PetaPixel

The Art of Video Game Photography

Video Game Tourism has an interesting article about the growing art of video game photography, or artistic snapshots captured in the virtual worlds of games:

Games are spaces of experience as much as entertainment. It shouldn’t surprise us that the photographic gaze, that eye for composition and purely visual aesthetic, finds ample opportunity for snapshots in these virtual spaces. In fact, it’s surprising that in-game-photography – for purely aesthetical reasons as opposed to documenting victories or snapping a pic of an impressive vista for use as a desktop wallpaper – is still as unexplored a country as it still seems to be.

[...] The art of in-game-photography is still in its infancy, but it seems obvious that, with constantly increasing photorealism and the popularity of open-world-games, more and more photographers will also look for inspiration and picture opportunities in virtual worlds. Games are places as well as entertainment; and after all, as Elliott Erwitt’s quote at the beginning reminded us: Photography has little to do with the things we see -, and everything to do with the way we see them.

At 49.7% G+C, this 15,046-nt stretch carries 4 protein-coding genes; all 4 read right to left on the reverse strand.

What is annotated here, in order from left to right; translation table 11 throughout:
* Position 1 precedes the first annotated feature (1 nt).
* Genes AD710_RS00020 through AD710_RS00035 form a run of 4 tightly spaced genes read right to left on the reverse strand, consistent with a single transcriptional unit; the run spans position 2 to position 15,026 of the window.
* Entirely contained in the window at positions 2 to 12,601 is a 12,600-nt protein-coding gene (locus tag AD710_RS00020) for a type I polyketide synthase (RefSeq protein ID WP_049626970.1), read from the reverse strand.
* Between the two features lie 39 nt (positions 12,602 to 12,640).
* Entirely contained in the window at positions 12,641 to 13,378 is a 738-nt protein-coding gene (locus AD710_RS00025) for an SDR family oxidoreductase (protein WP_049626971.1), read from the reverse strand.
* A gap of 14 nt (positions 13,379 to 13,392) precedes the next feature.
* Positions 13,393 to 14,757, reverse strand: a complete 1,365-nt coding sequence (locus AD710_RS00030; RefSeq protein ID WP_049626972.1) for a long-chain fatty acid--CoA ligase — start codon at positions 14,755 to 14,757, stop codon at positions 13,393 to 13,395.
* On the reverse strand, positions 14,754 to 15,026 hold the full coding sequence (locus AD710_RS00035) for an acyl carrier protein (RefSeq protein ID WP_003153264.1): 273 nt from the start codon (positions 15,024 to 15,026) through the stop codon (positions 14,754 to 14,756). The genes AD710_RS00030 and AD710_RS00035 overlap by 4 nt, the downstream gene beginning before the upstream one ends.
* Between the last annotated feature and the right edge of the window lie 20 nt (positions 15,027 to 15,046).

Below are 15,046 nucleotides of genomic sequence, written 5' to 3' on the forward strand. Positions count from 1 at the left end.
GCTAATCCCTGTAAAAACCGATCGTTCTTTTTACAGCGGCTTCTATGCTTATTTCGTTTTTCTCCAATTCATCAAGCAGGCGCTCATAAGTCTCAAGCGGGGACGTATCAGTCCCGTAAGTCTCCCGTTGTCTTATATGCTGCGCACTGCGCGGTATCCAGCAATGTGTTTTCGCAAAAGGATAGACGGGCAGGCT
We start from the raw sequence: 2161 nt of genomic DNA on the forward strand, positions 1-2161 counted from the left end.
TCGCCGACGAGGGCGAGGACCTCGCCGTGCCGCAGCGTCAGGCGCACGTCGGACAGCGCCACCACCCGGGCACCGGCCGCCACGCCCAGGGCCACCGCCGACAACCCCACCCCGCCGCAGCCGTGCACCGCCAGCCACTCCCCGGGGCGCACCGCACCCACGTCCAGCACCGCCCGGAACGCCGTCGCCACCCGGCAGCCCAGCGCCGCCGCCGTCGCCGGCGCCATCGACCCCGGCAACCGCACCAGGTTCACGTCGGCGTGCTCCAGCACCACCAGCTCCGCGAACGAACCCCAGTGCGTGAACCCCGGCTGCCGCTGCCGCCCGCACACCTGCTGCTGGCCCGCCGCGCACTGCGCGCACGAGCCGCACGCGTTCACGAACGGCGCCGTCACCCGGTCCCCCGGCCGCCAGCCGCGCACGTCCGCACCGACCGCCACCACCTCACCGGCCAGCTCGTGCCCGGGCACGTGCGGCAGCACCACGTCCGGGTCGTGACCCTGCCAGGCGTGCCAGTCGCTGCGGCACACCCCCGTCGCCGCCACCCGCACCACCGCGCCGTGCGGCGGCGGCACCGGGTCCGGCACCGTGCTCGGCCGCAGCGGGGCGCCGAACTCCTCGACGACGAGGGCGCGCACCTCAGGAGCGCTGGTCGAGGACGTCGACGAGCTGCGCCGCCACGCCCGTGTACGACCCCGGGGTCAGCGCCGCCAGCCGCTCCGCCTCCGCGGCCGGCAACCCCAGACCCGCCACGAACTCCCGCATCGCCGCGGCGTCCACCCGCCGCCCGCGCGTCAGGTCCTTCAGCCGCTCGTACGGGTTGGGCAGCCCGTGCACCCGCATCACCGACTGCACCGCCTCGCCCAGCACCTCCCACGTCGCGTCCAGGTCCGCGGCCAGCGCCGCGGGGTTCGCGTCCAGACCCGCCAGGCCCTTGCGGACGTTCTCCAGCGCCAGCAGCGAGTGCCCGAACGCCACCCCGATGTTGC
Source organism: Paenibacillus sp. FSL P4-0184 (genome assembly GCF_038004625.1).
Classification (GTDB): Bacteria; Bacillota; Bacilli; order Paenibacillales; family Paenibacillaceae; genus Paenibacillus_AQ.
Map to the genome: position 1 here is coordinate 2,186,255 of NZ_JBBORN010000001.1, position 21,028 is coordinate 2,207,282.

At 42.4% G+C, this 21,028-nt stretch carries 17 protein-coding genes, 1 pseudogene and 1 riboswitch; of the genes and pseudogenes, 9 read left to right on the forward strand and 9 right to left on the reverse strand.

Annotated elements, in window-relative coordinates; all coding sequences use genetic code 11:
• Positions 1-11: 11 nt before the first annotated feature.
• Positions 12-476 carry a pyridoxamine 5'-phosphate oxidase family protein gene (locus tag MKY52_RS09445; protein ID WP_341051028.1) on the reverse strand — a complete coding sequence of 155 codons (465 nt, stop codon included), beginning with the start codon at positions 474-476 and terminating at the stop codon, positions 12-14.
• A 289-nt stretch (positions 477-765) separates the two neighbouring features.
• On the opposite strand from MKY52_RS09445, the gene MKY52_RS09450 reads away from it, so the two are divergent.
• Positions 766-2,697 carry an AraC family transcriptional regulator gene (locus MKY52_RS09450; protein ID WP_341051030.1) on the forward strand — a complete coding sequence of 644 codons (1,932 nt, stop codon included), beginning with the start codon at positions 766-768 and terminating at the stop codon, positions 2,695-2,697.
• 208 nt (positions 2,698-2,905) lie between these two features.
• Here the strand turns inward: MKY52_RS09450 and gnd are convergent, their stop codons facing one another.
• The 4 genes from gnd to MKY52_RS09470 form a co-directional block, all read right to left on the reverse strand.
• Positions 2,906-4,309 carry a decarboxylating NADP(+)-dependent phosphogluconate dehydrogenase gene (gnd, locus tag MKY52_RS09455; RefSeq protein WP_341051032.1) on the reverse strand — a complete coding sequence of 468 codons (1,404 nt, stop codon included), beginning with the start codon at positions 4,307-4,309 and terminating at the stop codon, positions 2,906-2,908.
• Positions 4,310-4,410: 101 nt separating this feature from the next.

The piece features five leading video game photographers: Duncan Harris, Iain Andrews, James Pollock, Josh Taylor, and Leo Sang. Some of their work is so eye-catching that game companies have asked to use the photos in their promotions.

The Art of in-game Photography [Video Game Tourism]


Image credits: Photographs by James Pollock and Iain Andrews


 
  • harumph

    The concept of “in-game-photography” reminds of a friend of mine who used to snag screenshots from movies and print them out to frame and hang. He used to call them “his shots,” seemingly oblivious to the fact that someone else had actually done the photography for him.